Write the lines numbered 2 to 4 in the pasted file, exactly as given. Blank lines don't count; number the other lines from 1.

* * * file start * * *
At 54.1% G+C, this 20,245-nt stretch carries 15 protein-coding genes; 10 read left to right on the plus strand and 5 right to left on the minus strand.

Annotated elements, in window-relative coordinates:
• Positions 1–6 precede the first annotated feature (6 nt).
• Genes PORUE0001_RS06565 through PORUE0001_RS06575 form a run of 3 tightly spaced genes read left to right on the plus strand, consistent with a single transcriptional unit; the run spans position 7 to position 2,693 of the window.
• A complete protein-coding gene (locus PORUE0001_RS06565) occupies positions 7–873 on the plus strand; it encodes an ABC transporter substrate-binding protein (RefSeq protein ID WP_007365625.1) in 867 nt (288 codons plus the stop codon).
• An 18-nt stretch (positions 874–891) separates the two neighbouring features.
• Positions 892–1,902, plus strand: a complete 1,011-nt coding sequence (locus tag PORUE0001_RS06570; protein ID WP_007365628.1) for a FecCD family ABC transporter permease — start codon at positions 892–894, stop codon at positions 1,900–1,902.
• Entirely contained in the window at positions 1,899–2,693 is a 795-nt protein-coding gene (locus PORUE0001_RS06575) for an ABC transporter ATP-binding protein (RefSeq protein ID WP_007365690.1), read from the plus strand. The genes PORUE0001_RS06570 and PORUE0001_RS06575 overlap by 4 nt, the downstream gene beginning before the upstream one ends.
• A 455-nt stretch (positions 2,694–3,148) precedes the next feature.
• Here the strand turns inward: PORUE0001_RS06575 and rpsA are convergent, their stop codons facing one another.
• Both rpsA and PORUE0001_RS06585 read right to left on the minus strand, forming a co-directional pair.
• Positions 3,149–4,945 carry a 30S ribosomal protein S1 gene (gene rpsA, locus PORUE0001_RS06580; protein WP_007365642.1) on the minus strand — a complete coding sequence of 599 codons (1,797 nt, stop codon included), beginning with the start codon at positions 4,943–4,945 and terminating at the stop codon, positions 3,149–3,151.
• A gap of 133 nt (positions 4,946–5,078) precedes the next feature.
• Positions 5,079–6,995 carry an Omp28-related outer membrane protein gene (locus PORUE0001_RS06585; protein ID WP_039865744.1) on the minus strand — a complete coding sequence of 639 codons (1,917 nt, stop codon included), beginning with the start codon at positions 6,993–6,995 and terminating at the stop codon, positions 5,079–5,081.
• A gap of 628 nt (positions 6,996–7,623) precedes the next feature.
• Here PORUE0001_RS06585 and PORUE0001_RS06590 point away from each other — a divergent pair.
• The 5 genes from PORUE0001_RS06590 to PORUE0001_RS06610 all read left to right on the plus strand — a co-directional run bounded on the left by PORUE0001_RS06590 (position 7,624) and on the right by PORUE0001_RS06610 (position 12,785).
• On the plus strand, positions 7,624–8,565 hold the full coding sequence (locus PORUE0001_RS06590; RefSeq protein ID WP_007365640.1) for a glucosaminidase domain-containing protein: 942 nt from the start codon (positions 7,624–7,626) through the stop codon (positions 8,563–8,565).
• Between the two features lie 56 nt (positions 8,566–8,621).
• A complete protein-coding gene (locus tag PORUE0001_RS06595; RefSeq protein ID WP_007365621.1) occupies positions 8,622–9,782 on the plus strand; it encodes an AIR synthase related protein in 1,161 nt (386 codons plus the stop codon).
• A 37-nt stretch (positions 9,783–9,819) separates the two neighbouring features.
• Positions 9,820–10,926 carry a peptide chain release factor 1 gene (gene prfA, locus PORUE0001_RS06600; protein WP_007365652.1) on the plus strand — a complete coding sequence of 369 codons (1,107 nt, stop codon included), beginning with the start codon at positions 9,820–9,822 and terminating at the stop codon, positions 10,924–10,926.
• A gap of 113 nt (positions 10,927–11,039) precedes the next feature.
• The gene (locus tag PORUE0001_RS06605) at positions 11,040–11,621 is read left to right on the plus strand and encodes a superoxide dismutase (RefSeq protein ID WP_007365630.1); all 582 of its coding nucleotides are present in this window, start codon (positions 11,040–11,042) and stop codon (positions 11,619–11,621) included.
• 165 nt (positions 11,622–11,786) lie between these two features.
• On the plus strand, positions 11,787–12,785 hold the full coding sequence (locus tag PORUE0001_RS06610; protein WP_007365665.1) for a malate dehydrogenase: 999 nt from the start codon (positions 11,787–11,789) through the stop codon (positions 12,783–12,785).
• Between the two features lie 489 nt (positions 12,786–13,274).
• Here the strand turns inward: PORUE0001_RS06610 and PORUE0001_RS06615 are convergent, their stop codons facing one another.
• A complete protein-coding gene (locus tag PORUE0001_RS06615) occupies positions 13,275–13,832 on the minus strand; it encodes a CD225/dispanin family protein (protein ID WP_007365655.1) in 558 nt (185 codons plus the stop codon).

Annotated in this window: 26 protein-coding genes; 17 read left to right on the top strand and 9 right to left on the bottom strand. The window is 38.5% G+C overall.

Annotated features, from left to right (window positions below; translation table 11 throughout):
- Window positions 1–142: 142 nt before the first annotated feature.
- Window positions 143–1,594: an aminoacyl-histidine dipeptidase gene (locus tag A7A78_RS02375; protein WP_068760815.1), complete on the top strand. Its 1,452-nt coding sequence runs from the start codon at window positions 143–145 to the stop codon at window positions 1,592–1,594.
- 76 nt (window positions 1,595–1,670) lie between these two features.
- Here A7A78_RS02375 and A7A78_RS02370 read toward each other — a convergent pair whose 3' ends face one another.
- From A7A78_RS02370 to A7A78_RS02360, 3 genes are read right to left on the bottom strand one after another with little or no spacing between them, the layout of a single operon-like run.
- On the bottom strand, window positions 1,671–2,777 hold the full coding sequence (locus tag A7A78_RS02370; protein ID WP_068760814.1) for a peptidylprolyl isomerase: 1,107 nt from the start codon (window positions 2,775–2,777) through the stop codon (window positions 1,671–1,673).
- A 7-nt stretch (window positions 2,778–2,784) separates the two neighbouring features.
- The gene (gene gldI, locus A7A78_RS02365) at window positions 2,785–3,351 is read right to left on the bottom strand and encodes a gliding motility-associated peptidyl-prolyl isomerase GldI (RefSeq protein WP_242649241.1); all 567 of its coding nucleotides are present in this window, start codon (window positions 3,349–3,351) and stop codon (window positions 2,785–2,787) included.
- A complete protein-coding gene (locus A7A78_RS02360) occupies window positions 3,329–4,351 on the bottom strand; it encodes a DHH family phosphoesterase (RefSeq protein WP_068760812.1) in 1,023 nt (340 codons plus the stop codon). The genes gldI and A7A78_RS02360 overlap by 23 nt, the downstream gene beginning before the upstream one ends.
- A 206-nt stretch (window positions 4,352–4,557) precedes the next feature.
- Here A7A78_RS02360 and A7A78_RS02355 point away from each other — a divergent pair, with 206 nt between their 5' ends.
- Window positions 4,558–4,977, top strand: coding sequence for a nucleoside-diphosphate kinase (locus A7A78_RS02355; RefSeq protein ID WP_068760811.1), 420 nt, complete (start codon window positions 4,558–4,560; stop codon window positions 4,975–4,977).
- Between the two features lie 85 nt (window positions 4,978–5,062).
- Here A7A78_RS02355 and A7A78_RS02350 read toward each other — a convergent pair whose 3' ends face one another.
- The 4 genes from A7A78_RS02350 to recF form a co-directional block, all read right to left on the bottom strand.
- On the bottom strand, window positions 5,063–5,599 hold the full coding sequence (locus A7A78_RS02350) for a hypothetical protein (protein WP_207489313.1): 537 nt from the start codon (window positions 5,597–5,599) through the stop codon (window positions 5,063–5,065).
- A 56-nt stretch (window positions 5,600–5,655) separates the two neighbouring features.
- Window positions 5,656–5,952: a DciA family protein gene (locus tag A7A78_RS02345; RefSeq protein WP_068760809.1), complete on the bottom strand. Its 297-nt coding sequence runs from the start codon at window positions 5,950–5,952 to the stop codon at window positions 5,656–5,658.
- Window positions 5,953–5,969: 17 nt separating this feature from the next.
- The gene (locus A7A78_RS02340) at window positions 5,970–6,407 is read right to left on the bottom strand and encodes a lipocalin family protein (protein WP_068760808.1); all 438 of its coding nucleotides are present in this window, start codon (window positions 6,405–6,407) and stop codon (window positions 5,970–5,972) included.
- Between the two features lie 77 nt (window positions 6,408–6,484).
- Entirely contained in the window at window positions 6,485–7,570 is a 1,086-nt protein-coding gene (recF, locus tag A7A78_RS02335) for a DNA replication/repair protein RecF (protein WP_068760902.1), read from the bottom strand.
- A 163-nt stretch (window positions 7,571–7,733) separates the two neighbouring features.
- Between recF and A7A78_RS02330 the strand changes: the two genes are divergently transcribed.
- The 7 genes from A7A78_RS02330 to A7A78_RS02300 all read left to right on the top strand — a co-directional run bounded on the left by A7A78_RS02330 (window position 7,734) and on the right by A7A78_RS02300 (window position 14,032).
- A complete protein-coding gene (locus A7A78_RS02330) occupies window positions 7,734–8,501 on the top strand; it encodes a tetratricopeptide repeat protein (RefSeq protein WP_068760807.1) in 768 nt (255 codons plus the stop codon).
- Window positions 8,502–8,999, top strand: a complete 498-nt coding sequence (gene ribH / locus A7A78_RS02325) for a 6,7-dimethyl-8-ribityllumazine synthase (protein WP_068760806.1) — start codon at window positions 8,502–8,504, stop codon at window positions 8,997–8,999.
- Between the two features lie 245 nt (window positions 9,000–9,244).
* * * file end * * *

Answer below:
Annotated elements, in window-relative coordinates:
• Positions 1–6 precede the first annotated feature (6 nt).
• Genes PORUE0001_RS06565 through PORUE0001_RS06575 form a run of 3 tightly spaced genes read left to right on the plus strand, consistent with a single transcriptional unit; the run spans position 7 to position 2,693 of the window.